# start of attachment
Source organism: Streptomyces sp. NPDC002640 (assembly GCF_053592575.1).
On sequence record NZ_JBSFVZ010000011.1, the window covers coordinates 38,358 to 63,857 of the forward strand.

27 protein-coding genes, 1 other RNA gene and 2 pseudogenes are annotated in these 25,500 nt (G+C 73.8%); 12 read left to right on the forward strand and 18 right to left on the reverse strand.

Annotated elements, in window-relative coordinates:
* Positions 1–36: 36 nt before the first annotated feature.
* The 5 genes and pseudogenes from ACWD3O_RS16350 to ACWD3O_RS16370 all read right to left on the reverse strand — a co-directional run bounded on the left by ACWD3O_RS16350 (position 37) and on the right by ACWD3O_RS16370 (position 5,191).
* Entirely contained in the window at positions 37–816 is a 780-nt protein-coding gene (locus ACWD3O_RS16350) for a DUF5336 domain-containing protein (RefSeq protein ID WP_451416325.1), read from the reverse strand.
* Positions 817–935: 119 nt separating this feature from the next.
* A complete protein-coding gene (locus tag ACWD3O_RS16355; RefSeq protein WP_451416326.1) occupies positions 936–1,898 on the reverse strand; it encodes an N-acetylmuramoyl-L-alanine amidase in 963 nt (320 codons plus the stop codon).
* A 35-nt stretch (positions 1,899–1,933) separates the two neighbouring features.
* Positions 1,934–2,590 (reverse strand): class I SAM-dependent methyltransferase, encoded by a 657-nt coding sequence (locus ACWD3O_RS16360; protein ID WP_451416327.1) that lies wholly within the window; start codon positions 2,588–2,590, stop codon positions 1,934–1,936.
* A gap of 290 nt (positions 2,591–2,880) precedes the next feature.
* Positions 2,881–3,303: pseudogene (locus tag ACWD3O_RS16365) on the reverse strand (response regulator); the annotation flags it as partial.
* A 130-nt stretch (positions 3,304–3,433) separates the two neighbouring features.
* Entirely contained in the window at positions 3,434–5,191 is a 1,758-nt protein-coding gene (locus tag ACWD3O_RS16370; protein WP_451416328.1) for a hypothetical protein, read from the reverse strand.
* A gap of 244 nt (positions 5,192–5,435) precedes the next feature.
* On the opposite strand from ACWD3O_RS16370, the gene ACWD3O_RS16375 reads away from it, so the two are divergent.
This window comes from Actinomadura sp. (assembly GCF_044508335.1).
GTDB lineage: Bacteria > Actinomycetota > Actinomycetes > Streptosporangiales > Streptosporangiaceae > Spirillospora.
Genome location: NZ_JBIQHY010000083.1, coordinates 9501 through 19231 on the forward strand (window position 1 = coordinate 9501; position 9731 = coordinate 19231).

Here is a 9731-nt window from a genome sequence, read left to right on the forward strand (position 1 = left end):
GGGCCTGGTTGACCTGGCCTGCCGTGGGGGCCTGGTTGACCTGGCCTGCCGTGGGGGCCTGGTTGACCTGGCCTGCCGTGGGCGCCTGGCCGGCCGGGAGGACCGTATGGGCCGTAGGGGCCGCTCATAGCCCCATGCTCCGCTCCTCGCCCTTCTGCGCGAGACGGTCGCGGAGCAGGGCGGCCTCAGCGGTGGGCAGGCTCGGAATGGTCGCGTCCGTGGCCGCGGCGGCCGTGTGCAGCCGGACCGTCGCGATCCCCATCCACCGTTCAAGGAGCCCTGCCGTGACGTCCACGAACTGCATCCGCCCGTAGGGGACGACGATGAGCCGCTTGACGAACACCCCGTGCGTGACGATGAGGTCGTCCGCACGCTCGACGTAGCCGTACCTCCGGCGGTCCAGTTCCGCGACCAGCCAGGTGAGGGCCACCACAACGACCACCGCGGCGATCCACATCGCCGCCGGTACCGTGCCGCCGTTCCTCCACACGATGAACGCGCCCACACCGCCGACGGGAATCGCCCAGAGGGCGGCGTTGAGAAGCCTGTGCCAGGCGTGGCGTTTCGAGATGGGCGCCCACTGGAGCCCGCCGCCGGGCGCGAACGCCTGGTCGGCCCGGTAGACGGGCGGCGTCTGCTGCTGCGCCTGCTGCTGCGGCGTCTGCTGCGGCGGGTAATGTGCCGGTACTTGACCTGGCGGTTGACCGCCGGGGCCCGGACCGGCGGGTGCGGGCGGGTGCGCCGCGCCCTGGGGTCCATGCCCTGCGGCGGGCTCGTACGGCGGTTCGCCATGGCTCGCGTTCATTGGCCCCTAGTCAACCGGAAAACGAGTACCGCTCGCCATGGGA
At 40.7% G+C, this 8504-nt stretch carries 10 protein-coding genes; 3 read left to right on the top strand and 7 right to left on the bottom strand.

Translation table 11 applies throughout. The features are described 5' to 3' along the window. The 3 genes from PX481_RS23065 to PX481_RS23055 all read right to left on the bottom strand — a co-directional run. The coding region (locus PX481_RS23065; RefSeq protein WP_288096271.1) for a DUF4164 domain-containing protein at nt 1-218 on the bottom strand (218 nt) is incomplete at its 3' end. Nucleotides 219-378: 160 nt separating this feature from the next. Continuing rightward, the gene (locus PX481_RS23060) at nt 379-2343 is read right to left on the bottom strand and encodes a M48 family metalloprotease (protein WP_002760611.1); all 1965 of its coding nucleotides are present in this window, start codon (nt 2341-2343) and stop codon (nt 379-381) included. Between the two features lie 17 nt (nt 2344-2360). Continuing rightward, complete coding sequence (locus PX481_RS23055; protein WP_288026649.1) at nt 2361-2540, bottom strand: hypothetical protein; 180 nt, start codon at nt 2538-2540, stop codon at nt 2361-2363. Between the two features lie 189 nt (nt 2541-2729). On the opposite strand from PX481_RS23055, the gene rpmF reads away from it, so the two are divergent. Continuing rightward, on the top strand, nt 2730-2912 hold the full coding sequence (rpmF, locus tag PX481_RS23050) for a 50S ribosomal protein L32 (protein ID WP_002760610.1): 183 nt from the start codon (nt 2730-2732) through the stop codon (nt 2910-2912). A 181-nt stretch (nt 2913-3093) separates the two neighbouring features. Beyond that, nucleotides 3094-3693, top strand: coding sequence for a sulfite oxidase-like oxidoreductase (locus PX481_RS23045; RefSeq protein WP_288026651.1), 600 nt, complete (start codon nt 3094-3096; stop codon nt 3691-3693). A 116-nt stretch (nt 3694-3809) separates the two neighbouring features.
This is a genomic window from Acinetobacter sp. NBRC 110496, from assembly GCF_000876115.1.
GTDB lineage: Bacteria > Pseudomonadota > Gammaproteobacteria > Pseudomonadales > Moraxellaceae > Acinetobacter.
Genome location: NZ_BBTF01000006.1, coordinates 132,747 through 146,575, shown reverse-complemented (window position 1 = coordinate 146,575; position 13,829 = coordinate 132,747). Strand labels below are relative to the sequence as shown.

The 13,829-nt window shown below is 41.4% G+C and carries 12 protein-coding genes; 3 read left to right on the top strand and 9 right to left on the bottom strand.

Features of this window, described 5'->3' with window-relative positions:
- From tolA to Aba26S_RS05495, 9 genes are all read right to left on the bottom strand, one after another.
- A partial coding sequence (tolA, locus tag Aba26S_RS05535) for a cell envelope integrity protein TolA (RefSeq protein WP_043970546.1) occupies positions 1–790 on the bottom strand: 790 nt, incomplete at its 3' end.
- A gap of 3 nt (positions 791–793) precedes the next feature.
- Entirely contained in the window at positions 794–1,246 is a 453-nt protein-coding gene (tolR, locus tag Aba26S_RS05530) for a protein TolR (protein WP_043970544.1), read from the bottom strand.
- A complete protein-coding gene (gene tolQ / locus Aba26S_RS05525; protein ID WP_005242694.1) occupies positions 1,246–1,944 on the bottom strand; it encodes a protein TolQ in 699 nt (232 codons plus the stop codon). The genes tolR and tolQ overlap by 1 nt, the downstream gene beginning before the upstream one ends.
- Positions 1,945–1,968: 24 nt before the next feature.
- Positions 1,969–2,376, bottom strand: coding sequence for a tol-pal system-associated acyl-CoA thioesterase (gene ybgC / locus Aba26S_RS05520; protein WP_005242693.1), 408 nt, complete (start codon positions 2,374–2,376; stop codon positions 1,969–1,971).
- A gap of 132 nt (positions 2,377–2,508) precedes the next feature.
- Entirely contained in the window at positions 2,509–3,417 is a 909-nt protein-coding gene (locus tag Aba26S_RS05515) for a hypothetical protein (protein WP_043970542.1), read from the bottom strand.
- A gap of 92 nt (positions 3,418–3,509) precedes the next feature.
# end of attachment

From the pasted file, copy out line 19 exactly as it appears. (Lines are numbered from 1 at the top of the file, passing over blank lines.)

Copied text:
GTDB lineage: Bacteria > Actinomycetota > Actinomycetes > Streptosporangiales > Streptosporangiaceae > Spirillospora.